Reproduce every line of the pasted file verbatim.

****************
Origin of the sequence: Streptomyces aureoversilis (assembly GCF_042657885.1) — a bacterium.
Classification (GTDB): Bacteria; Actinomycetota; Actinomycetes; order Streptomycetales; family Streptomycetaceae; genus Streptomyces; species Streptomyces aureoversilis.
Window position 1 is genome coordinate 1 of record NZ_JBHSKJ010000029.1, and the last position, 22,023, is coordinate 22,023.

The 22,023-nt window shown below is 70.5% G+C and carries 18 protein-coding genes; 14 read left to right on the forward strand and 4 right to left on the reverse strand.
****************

Origin of the sequence: Streptomyces aureoversilis (assembly GCF_042657885.1) — a bacterium.
Classification (GTDB): Bacteria; Actinomycetota; Actinomycetes; order Streptomycetales; family Streptomycetaceae; genus Streptomyces; species Streptomyces aureoversilis.
Window position 1 is genome coordinate 1 of record NZ_JBHSKJ010000029.1, and the last position, 22,023, is coordinate 22,023.

The 22,023-nt window shown below is 70.5% G+C and carries 18 protein-coding genes; 14 read left to right on the forward strand and 4 right to left on the reverse strand.